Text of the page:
Meeting with many potential buyers or “transferees” is an excellent way of refining your search. Your advisory committee and fund managers are two reliable sources for finding potential transferees. The Centre de transfert d’entreprises du Québec (CTEQ) has also created the Index—a platform that allows you to search its index of transferees by various criteria, such by sector or region. https://ctequebec.com/lindex/).

Risk assessment is also a key area to consider in the preparation and analysis phase. While most entrepreneurs are well acquainted with their market, they often lack the right tools to identify the issues that may arise. All the more reason to choose your advisors wisely.

“A number of issues can have a major impact on a company’s profitability. For instance, managing environmental challenges is new to a lot of entrepreneurs. With the support of an experienced partner, buyers can target key issues and work with the sellers to resolve them to avoid any unpleasant surprises at acquisition time,” says Sylvain Dupuis, Managing Vice-President, Investments at Desjardins Capital.

DURING: Financing and transfer

“Entrepreneurs often tend to prefer debt rather than equity solutions, which impacts their ability to drive company development, as they’re caught up with debt repayments,” adds Sylvain Dupuis.

This is where a fund manager can help by financing a portion of the acquisition transaction. However, to promote the company’s growth and long-term viability, the proposed financing structure must still afford buyers the flexibility to inject capital to grow the company, rather than merely repay the debt incurred from the acquisition.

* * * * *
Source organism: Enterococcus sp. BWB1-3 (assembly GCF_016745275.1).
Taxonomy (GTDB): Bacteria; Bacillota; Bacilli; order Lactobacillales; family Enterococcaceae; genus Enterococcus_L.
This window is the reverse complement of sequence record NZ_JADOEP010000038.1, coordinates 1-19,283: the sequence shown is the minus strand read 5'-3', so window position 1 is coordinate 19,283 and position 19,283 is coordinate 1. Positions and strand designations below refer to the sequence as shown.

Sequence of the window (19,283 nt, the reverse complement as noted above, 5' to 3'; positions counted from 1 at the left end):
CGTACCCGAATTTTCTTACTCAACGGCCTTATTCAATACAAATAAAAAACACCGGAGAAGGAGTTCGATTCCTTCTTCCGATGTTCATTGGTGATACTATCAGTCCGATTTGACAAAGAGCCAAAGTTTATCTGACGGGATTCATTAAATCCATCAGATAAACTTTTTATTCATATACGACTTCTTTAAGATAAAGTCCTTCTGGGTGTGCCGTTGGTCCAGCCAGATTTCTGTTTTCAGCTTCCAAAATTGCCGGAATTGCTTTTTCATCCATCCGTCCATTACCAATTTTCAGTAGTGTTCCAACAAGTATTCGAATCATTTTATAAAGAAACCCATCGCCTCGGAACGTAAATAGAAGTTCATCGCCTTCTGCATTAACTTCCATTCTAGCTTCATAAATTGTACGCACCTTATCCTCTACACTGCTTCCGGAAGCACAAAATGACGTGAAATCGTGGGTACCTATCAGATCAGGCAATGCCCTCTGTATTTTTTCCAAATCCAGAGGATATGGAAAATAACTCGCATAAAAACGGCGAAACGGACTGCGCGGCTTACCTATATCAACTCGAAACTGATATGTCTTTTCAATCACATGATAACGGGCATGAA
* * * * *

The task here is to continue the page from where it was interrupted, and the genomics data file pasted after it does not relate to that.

Since financial performance often falls shy of expectations in the first few quarters after the acquisition, selecting a patient partner well acquainted with such challenges is of the utmost importance. Strategic guidance means playing the long game, and it’s important to feel you are being supported throughout the transitional period.

AFTER: Development and vision

As part of an acquisition, you obviously need to manage the transaction, but you also have to prepare for what happens after the acquisition. Both elements need to be worked on in parallel.

The initial years following an acquisition are crucial to the success of a company. Many challenges can arise simultaneously. “When the entrepreneur changes, the company culture changes. Employees are a bit disrupted and there are shifts within the organization,” explains Sylvain Dupuis.

The implementation of a management structure allowing for the integration of values and human capital is fundamental to ensuring the success of the company’s activities. “Entrepreneurs can be helped by encouraging them and putting them in touch with people who have gone through similar situations in comparable sectors of activity. The idea is to ensure that once the cheque is deposited, the entrepreneur will feel engaged because they already know what they need to do,” adds Sylvain Dupuis.

With this support, entrepreneurs have increased latitude for switching into strategic mode since they are not overburdened with day-to-day concerns. This means they can continue to pursue their work as visionaries and drive toward success, and perhaps even start thinking about who will take over the reins after them.

NOTE: Communication is always key, especially when it comes to the employees (both the employees from the targeted company as well as those from the purchasing company); it is important to never underestimate the effect such a change can have on individuals.